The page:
Such information sharing has yielded real-world results as well, and should encourage governments to cooperate more. Among the incidents highlighted in a Stop Illegal Fishing study of events from 2016 to 2018 was the story of STS-50, a vessel suspected of illegal poaching of toothfish in the Southern Ocean. Feeling the squeeze from authorities in pursuit, the captain of STS-50 piloted the vessel to the Western Indian Ocean and attempted to use false information and documents to get repairs and safe harbor at various ports. But thanks to the information sharing efforts of FISH-i Africa, a partnership of eight East African countries fighting IUU, ports were on high alert, and maritime authorities, Interpol and other organizations, such as OceanMind, helped the Indonesian Navy find and apprehend STS-50. Through port controls, thorough documentation checks, and—most critically—cooperation at every step, an illegal vessel was stopped in its tracks.

But information sharing must also be done at a larger scale.

Information exchange for port State measures implementation

The FAO Port State Measures Agreement (PSMA) is the first legally binding international agreement targeting IUU fishing, and parties to the treaty must electronically exchange and publish information for the Agreement to meet its objective. Along with information on fishing activities that vessels are required to provide as they request access to ports, the PSMA requires parties to exchange details about inspection results and information on port denials; 93 governments are bound by the treaty as of May 5, 2021.

In 2019, the FAO was tasked by the parties to the PSMA to develop a system to facilitate this information exchange and is making a first version of the PSMA Global Information Exchange System (GIES) available to those parties before they next meet in late May. The GIES will allow PSMA parties to meet the treaty’s information exchange obligations by facilitating sharing of inspection reports and notices of denial of port access. Broad and comprehensive use of the GIES could result in significant progress in the fight against illicit activities.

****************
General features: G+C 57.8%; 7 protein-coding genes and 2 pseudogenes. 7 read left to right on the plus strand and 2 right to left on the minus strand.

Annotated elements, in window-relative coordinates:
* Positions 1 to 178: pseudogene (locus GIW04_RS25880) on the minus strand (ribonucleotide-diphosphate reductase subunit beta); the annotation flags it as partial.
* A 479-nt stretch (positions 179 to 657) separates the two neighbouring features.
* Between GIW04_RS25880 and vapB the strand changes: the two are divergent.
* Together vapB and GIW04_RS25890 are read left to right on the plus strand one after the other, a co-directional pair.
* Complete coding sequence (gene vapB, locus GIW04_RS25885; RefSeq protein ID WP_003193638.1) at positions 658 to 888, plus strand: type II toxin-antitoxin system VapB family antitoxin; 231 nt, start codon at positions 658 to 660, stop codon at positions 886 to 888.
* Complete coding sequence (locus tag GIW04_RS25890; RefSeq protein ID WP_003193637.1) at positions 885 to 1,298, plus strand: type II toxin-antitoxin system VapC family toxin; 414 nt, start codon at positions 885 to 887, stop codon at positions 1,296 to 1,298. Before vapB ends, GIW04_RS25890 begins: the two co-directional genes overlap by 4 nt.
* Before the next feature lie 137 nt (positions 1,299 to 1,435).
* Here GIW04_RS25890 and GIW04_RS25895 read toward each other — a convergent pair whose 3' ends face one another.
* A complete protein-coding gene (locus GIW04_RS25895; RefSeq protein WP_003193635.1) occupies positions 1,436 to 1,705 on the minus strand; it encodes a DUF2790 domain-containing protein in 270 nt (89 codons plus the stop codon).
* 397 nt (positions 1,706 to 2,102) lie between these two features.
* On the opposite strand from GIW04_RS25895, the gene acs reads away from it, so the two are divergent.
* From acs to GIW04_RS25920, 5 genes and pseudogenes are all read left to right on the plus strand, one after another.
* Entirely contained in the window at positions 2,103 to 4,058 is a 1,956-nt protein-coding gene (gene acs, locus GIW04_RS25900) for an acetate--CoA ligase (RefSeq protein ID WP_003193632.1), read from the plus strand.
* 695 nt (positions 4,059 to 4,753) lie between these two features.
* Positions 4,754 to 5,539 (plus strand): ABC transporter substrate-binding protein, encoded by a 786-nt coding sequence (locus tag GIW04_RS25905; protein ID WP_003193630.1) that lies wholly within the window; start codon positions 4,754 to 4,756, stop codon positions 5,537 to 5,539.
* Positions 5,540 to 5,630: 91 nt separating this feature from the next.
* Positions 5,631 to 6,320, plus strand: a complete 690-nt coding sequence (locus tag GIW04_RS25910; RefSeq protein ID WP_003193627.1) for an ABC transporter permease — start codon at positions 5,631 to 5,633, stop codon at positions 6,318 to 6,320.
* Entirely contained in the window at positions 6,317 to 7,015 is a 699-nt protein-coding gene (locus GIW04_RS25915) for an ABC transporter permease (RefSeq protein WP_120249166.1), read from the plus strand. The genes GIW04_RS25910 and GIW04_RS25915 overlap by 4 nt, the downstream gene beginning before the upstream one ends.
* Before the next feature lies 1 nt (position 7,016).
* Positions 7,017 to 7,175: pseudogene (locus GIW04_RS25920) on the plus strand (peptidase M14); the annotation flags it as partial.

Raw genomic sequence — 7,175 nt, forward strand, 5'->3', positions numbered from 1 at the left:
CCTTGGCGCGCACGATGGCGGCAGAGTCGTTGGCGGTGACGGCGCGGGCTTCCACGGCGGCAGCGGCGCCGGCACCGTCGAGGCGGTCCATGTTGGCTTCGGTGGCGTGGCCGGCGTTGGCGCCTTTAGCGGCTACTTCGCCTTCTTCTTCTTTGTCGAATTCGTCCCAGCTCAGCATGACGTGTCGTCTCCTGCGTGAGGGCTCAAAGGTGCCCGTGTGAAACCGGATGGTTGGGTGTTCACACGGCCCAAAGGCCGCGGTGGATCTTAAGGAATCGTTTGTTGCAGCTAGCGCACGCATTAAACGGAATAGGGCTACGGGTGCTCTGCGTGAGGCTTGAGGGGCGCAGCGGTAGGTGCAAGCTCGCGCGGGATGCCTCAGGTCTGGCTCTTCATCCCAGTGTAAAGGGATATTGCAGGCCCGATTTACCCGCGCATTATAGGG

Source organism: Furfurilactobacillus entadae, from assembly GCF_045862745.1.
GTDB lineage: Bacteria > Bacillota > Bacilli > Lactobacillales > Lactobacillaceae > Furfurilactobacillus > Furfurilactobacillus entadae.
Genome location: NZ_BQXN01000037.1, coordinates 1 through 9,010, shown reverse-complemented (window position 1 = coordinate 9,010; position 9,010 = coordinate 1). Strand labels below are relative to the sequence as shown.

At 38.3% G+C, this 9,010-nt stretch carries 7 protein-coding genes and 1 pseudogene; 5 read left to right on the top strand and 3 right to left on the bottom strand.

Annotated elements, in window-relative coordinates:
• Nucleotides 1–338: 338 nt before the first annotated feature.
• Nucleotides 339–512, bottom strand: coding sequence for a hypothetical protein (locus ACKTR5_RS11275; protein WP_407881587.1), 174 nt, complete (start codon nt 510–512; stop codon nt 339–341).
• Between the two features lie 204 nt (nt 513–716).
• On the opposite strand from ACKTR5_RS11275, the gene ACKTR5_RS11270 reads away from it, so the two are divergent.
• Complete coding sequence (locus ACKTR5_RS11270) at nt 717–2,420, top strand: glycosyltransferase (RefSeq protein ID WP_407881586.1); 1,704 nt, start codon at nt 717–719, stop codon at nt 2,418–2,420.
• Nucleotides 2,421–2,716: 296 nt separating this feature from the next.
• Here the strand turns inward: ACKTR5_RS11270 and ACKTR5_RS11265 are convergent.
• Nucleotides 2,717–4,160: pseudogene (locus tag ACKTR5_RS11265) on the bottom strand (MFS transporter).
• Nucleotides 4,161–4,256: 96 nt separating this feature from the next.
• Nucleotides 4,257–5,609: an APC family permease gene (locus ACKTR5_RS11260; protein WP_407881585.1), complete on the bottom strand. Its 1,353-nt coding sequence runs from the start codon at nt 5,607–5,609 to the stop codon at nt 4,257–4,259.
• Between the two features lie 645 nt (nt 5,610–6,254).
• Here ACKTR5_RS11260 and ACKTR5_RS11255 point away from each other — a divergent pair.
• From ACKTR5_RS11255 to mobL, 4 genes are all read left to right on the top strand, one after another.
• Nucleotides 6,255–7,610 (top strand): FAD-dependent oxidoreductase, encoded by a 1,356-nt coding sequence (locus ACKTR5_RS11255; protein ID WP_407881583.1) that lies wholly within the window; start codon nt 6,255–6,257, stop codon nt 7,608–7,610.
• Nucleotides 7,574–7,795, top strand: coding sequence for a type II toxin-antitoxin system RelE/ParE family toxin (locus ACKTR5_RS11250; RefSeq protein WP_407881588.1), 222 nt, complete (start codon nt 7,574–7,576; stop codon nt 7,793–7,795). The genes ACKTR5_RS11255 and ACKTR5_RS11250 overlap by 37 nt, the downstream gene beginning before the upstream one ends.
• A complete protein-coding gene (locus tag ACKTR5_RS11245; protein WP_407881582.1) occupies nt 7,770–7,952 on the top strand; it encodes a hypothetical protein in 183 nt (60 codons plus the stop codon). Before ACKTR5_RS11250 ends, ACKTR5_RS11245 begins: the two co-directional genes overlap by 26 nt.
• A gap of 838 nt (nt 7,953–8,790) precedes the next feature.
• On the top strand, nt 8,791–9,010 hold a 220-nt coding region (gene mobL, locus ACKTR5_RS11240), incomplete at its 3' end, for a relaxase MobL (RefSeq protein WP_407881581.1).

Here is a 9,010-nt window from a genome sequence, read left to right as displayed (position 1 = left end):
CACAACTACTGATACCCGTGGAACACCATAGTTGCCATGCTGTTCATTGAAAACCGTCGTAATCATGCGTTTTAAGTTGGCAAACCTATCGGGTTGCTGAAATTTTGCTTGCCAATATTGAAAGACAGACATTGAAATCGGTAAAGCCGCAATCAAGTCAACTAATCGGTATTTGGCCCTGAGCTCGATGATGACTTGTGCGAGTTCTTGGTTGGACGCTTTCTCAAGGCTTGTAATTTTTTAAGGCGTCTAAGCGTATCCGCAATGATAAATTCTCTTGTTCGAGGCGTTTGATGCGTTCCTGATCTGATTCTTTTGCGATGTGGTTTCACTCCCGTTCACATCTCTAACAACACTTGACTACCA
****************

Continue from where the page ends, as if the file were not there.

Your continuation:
As vessels roam almost every acre of the global ocean chasing shared resources, it is more vital than ever that national, regional, and international fisheries management bodies have information about that activity. International cooperation to exchange information and equip authorities with the technological, operational, and institutional means to fight IUU is integral to successful fisheries management.

Dawn Borg Costanzi is a senior officer and Janelle Hangen is an officer with The Pew Charitable Trusts’ international fisheries project.

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Information Sharing Is Key to Ending Illegal, Unreported, and Unregulated Fishing
Information Sharing Is Key to Ending Illegal, Unreported, and Unregulated Fishing
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Information Sharing Is Key to Ending Illegal Fishing

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Issue Brief

Overfishing is one of the greatest threats facing the ocean. In its 2020 biennial report on the status of the world’s fisheries, the United Nations Food and Agriculture Organization (FAO) noted that a third of fish stocks are overfished and that nearly 60 percent of the remaining stocks are unable to sustain further increases in fishing.

A dock worker in Port Victoria, Seychelles, enters data on recently landed tuna catch.
A dock worker in Port Victoria, Seychelles, enters data on recently landed tuna catch.